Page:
The U.S.-Africa Leaders Summit this week touched on several themes, including collective security and human rights, which Emperor Haile Selassie I espoused in his speeches before the United Nations when much of Africa had been under colonial rule.
Several decades after the wave of African independence movements that brought forth the Organization of African Unity, and then the African Union, African people on both sides of the Atlantic remain skeptical about any kind of collaboration with the U.S. government.
Despite President Joe Biden’s promises of investment in Africa’s future, AU Chair Macky Sall made it clear that some U.S. policy decisions impede any potential for positive relations between the U.S. and Africa, particularly Zimbabwe.
“Africa calls for the lifting of sanctions which continue to affect the Zimbabwean people,” Sall said Thursday during a leaders session. “It’s time to lift these sanctions so the people can continue to fight against underdevelopment and poverty,” continued Sall, who also serves as president of Senegal.
Since the 2000s, the U.S. has imposed financial sanctions on Zimbabwe for what officials described as human rights abuses. The U.S. State Department recently removed 17 Zimbabweans from its sanctions list, while adding four individuals and two entities.
In a statement, Biden administration officials called its recent actions part of an effort to ensure fair elections in 2023.
During the summit, the Biden administration promoted the Partnership for Global Infrastructure and Investment and Prosper Africa as initiatives striving to strengthen trade and advance policies that benefit small and medium business enterprises.
This counted among several announcements made over the course of three days in the realms of climate change, health, trade and infrastructural development. Johnnie Carson, former foreign service officer and senior advisor to the United States Institute, has been chosen to play a key role in the fulfillment of the deals.
Throughout the summit, protestors from Democratic Republic of the Congo set up shop feet away from the Walter E. Washington Convention Center where they advocated for peace and control of their natural resources, particularly cobalt. Other protests down the street from the Washington Convention Center highlighted an ongoing proxy war between the U.S., and China and Russia, reminiscent of what occurred during the Cold War.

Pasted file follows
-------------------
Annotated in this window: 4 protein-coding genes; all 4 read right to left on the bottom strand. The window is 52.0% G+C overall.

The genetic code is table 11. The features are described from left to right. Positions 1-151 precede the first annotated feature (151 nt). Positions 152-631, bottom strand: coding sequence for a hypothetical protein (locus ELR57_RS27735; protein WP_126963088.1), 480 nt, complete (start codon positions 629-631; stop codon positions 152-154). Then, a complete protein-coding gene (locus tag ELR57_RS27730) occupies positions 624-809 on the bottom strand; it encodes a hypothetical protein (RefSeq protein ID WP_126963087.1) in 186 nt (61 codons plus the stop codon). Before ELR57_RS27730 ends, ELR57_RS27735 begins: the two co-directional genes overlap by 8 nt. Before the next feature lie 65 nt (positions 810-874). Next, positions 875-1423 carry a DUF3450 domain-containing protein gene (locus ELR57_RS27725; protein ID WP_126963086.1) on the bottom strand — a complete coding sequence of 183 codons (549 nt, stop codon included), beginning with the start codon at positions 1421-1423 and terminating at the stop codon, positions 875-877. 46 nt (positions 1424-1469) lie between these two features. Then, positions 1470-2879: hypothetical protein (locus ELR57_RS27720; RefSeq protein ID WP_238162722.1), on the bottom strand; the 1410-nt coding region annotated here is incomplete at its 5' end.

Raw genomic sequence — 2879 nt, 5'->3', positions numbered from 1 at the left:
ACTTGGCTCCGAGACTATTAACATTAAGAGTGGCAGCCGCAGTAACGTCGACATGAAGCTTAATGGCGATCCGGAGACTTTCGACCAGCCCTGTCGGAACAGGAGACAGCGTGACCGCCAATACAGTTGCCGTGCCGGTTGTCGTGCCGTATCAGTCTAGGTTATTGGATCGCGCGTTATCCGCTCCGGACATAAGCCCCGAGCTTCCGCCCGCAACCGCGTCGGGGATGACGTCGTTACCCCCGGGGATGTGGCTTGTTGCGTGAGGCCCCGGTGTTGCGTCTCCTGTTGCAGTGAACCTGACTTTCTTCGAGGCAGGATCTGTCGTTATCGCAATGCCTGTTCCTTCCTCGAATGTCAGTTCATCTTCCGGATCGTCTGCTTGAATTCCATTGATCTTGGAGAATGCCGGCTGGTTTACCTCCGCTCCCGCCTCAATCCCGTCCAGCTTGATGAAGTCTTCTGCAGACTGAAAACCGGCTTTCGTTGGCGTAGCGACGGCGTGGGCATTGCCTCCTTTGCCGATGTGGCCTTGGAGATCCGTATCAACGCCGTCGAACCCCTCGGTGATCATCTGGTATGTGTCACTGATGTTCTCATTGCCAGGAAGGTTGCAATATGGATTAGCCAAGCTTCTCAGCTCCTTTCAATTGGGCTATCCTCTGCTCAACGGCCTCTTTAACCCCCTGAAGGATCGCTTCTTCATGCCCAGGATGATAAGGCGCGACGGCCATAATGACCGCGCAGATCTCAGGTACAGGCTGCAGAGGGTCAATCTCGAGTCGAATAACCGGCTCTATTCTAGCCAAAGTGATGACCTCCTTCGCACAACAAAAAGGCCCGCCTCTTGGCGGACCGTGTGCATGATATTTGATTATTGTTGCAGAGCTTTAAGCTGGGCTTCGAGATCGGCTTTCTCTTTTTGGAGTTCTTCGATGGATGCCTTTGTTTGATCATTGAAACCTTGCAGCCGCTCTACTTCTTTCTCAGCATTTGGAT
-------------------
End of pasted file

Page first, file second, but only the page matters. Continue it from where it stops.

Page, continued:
As the summit neared its end on Thursday, Biden, Secretary of State Antony Blinken, Sall and other African leaders conducted meetings that had been closed off to the press. The meetings, as outlined in an agenda published on the U.S. State Department’s website, focused on realizing the goals of the AU’s 2063 Agenda.
The 2063 Agenda intends to promote Pan-Africanism, via the fostering of a strong cultural identity, peace and good governance, and sustainable development.
On Wednesday, during the U.S.-Africa Business Forum, participants said Africa’s strong economic future depended on ensuring political stability. To that point, Biden engaged a group of African heads of state in discussions about upcoming elections in their countries.
On Thursday, Biden also called for the AU to be included as a member of the G-20, a major intergovernmental forum charged with addressing global economic issues. This would take effect during the next G-20 Summit. For more than 20 decades, the European Union and 19 nations have collaborated on issues of international finance.
If all goes to plan, the AU will soon take part in those discussions.
“The choices we make will determine the direction the world takes in the decades to come,” Biden said.
“The U.S. is all in with Africa,” Biden continued.
“Innovations are critical to addressing the global challenges and realizing a world that’s free, prosperous and secure. Africa belongs to the table in every room and every institution where discussions are taking place.”